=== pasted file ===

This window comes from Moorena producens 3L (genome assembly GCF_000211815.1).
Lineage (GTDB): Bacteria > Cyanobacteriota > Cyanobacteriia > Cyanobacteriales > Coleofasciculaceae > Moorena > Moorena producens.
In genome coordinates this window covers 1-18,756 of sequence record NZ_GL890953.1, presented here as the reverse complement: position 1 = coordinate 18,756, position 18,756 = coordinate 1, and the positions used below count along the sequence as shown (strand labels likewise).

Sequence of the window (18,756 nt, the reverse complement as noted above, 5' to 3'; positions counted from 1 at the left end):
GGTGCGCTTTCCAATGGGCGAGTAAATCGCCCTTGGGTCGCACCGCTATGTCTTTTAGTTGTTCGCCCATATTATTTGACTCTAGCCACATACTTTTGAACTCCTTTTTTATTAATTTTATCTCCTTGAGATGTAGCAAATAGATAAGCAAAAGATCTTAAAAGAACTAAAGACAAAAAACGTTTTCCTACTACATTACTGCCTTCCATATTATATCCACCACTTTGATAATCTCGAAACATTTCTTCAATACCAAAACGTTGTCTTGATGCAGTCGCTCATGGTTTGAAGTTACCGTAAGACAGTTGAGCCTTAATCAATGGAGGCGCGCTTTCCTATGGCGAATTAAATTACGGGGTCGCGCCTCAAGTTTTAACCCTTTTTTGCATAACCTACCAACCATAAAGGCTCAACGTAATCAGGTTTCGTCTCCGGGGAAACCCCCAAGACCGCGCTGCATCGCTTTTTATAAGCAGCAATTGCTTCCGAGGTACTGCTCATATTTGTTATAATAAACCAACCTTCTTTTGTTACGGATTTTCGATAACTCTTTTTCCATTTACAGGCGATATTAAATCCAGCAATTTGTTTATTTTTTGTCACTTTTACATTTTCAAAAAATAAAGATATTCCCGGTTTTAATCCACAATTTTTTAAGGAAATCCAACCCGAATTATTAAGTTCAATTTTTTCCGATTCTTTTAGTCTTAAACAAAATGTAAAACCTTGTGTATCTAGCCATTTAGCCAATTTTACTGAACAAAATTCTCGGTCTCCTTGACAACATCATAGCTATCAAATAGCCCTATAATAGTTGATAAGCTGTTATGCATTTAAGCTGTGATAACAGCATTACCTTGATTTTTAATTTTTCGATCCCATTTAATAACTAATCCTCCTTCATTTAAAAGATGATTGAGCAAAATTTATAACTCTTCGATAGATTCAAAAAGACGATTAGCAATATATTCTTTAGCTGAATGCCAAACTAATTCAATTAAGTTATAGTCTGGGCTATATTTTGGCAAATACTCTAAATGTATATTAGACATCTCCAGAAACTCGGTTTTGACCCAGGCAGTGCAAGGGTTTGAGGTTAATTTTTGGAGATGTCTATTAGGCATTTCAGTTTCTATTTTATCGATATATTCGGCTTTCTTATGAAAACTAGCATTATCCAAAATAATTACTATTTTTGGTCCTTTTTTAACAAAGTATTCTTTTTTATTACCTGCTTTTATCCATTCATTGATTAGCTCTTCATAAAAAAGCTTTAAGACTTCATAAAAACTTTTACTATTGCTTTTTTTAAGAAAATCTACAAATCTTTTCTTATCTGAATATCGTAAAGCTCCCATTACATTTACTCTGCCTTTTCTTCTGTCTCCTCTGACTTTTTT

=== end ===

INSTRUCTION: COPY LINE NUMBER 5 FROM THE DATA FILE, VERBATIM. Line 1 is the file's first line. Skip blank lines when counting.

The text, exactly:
GGTGCGCTTTCCAATGGGCGAGTAAATCGCCCTTGGGTCGCACCGCTATGTCTTTTAGTTGTTCGCCCATATTATTTGACTCTAGCCACATACTTTTGAACTCCTTTTTTATTAATTTTATCTCCTTGAGATGTAGCAAATAGATAAGCAAAAGATCTTAAAAGAACTAAAGACAAAAAACGTTTTCCTACTACATTACTGCCTTCCATATTATATCCACCACTTTGATAATCTCGAAACATTTCTTCAATACCAAAACGTTGTCTTGATGCAGTCGCTCATGGTTTGAAGTTACCGTAAGACAGTTGAGCCTTAATCAATGGAGGCGCGCTTTCCTATGGCGAATTAAATTACGGGGTCGCGCCTCAAGTTTTAACCCTTTTTTGCATAACCTACCAACCATAAAGGCTCAACGTAATCAGGTTTCGTCTCCGGGGAAACCCCCAAGACCGCGCTGCATCGCTTTTTATAAGCAGCAATTGCTTCCGAGGTACTGCTCATATTTGTTATAATAAACCAACCTTCTTTTGTTACGGATTTTCGATAACTCTTTTTCCATTTACAGGCGATATTAAATCCAGCAATTTGTTTATTTTTTGTCACTTTTACATTTTCAAAAAATAAAGATATTCCCGGTTTTAATCCACAATTTTTTAAGGAAATCCAACCCGAATTATTAAGTTCAATTTTTTCCGATTCTTTTAGTCTTAAACAAAATGTAAAACCTTGTGTATCTAGCCATTTAGCCAATTTTACTGAACAAAATTCTCGGTCTCCTTGACAACATCATAGCTATCAAATAGCCCTATAATAGTTGATAAGCTGTTATGCATTTAAGCTGTGATAACAGCATTACCTTGATTTTTAATTTTTCGATCCCATTTAATAACTAATCCTCCTTCATTTAAAAGATGATTGAGCAAAATTTATAACTCTTCGATAGATTCAAAAAGACGATTAGCAATATATTCTTTAGCTGAATGCCAAACTAATTCAATTAAGTTATAGTCTGGGCTATATTTTGGCAAATACTCTAAATGTATATTAGACATCTCCAGAAACTCGGTTTTGACCCAGGCAGTGCAAGGGTTTGAGGTTAATTTTTGGAGATGTCTATTAGGCATTTCAGTTTCTATTTTATCGATATATTCGGCTTTCTTATGAAAACTAGCATTATCCAAAATAATTACTATTTTTGGTCCTTTTTTAACAAAGTATTCTTTTTTATTACCTGCTTTTATCCATTCATTGATTAGCTCTTCATAAAAAAGCTTTAAGACTTCATAAAAACTTTTACTATTGCTTTTTTTAAGAAAATCTACAAATCTTTTCTTATCTGAATATCGTAAAGCTCCCATTACATTTACTCTGCCTTTTCTTCTGTCTCCTCTGACTTTTTT